The Super Blue Blood Moon: not so super, nor so rare!

A recent phenomenon that seems to excite the media time and again to the astonishment of astronomers is that of the supermoon. This week though, we hit the jackpot with a Moon that was simultaneously super, blue and blood. All kinds of photos appeared in the media, some of which most definitely were not of [...]

The Star of Bethlehem: An Afterthought

Afterthought (January 16th 2018): One note to add that bears remembering. As was pointed out in post #9, we know that Chinese records from the period between 20 BC and 1 AD are almost certainly incomplete. In this twenty year period there are just four records. If we follow the conventional reasoning, two of these [...]

Star of Bethlehem X: Trying to Explain the Star

My apologies that this wrap-up piece has been delayed. I had intended to have it posted on January 1st, but the previous posting took longer to complete than I expected and, after that date, other commitments stopped me writing for a time. ------------------- After our walk through the evidence and through the different theories for [...]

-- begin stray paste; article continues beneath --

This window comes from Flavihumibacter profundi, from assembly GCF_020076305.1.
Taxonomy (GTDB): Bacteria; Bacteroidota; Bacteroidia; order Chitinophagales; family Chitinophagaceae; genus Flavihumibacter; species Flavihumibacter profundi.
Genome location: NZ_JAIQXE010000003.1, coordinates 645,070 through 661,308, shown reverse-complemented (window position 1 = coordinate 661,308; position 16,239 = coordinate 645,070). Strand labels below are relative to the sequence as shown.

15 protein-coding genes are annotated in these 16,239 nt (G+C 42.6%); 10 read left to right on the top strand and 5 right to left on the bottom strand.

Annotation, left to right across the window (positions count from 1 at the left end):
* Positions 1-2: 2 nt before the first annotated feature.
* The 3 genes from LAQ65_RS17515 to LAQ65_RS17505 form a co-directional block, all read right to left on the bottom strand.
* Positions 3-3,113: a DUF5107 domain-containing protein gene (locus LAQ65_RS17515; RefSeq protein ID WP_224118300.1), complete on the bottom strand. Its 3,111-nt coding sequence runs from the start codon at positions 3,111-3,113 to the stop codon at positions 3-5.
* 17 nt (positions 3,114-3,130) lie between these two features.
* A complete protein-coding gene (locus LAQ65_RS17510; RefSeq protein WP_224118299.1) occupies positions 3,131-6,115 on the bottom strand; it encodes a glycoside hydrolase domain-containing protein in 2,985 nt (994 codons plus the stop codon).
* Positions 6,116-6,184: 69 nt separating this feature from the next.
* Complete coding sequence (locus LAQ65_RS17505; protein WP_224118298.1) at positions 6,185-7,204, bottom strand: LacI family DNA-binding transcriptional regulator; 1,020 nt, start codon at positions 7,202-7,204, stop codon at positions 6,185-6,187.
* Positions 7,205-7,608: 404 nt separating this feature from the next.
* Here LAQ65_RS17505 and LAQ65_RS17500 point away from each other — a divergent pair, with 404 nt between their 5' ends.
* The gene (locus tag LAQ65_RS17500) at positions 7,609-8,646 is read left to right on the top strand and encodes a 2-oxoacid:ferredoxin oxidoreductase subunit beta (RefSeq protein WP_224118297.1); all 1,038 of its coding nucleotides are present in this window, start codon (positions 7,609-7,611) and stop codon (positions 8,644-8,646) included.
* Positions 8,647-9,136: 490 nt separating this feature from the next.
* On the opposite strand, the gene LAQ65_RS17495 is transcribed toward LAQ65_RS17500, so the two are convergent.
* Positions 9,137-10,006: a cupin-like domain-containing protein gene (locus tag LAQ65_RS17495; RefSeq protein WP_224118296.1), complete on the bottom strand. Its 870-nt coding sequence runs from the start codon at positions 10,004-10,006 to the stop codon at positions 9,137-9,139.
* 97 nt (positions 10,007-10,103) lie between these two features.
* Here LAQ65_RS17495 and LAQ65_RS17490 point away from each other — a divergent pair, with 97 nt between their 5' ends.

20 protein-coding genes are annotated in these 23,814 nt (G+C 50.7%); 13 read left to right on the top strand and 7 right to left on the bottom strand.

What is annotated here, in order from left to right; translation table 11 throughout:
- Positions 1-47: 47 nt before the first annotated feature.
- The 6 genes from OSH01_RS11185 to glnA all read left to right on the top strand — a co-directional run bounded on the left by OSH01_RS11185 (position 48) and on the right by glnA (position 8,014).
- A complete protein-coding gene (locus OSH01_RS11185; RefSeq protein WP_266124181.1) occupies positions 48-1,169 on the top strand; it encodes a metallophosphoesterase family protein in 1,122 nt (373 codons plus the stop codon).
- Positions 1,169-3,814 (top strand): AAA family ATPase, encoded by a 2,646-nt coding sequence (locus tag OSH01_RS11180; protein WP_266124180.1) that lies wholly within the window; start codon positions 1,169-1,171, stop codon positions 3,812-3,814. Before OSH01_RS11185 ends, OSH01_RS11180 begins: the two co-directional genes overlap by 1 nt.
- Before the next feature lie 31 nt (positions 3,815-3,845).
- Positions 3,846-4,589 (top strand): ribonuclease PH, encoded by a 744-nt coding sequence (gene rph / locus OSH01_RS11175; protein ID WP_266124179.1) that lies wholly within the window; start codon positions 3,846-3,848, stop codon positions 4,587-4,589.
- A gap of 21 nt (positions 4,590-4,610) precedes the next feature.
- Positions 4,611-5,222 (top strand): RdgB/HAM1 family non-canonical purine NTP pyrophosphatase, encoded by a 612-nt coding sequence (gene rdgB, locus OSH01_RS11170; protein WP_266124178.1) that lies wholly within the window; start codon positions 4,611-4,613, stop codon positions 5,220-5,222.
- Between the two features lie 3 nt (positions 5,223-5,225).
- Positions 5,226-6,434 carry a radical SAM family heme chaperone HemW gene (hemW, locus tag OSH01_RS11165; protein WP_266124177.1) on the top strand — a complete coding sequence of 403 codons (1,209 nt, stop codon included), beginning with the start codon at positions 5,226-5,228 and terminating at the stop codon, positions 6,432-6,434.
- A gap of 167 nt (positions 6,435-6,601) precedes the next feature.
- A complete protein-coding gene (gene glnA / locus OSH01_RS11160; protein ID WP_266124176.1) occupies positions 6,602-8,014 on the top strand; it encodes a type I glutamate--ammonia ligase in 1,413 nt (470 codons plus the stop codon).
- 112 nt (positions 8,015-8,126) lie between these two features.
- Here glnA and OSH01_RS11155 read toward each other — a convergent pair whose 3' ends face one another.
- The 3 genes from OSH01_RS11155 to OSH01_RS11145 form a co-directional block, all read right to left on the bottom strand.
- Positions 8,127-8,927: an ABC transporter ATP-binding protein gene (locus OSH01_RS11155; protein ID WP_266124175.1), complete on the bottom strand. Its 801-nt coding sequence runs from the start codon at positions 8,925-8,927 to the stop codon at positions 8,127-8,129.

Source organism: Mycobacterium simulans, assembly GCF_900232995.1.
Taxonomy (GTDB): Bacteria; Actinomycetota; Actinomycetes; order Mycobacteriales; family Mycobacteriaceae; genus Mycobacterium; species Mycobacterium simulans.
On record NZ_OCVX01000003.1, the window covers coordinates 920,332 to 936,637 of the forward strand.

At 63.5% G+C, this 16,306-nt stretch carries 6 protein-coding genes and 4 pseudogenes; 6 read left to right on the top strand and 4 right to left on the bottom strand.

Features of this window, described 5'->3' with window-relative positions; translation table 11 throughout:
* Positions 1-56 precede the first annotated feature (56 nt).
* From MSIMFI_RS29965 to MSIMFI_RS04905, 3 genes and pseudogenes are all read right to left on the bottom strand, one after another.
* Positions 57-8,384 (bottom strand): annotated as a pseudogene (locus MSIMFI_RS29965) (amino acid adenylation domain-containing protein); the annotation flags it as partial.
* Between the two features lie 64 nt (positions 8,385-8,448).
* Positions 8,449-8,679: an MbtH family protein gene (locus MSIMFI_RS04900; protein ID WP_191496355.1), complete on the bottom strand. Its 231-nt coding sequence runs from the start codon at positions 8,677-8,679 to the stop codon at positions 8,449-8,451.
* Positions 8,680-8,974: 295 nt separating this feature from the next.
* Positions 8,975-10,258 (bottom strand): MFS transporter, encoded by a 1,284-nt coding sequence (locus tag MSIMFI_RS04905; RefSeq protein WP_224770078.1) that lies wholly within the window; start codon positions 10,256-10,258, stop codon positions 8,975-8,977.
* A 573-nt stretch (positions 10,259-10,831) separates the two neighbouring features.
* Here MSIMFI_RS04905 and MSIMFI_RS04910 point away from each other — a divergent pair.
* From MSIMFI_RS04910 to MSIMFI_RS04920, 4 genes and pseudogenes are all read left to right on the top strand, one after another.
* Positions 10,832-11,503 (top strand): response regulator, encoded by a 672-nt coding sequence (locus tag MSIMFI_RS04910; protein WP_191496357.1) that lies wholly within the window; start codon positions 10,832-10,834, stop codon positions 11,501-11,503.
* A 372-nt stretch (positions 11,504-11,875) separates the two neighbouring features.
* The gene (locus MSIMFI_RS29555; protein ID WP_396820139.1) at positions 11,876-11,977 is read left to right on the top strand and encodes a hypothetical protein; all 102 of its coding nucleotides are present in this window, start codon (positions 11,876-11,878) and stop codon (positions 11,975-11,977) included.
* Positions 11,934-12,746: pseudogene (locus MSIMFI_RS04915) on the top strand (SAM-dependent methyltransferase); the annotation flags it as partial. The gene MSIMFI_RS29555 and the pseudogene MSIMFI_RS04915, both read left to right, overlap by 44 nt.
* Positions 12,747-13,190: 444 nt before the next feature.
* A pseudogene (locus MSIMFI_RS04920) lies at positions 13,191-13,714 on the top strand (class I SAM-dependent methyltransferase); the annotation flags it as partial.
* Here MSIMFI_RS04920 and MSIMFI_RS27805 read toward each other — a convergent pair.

How many Apollo astronauts are still alive?

One of the greatest features of a Herschel mission lunch in the canteen – although most of the Herschel veterans around the table have now moved on to other missions – is the remarkable conversations. A topic comes up and a bunch of scientists and engineers start ruminating on it. These days the topic is [...]

Star of Bethlehem IX Ancient Observational Records II: China

Chinese Skies For many years the Chinese observations from 5 and 4 BC have created confusion. We have two, similar records in similar dates of consecutive years. First, the Chi’en-han-shu. Chinese records generally use three words to describe new objects in the sky: k'o-hsing, or Guest Star, for novae; hui-hsing, or Broom Star, for a [...]